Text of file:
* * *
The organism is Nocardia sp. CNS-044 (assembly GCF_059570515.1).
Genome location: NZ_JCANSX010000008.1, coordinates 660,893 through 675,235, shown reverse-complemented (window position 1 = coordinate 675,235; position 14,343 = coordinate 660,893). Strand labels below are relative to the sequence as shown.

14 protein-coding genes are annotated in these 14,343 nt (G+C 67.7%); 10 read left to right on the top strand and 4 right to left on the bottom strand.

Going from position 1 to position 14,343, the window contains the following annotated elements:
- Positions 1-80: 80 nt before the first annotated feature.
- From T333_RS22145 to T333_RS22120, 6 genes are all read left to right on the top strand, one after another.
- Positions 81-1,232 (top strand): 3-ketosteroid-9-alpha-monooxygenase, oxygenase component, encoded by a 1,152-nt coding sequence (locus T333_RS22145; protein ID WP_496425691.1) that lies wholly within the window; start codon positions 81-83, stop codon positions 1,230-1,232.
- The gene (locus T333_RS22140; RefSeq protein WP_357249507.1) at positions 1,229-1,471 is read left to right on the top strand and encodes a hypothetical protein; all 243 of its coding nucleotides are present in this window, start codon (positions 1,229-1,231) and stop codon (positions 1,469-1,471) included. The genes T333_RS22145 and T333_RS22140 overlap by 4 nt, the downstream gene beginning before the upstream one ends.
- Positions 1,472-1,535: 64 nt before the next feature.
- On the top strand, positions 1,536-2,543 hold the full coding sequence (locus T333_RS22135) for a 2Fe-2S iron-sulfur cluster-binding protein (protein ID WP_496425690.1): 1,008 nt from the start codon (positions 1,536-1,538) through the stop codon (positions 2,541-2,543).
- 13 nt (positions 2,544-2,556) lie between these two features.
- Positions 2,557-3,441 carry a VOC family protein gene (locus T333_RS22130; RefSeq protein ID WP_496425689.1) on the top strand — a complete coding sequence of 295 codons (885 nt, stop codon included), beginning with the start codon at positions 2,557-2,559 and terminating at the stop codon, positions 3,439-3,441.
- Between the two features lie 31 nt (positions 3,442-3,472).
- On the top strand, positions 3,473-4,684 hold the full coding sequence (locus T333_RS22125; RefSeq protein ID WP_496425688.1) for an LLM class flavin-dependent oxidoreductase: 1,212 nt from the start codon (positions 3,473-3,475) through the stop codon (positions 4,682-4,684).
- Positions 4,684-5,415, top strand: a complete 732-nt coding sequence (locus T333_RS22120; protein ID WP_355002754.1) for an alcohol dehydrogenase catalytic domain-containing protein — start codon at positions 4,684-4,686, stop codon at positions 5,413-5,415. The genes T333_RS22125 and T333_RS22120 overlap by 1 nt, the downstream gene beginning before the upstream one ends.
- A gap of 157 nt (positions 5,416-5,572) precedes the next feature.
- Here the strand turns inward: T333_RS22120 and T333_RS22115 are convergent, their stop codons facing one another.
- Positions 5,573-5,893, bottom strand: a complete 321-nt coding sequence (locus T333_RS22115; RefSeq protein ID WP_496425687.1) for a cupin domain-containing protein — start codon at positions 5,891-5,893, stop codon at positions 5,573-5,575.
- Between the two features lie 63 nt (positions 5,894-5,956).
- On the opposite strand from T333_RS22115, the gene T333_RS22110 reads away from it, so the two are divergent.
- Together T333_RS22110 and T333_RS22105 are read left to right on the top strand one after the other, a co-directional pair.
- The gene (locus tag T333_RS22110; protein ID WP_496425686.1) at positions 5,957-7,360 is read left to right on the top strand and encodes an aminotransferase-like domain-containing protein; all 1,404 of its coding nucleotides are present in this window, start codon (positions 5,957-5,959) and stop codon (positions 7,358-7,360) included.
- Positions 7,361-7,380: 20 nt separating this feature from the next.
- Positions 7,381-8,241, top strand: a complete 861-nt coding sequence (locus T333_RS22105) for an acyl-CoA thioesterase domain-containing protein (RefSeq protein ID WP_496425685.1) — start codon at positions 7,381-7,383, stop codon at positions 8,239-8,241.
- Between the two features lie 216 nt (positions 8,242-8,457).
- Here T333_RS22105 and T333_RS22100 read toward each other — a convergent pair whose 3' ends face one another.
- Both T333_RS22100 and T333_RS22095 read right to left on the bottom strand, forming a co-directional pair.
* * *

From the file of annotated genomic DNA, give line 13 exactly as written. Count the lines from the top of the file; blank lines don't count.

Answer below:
- Between the two features lie 31 nt (positions 3,442-3,472).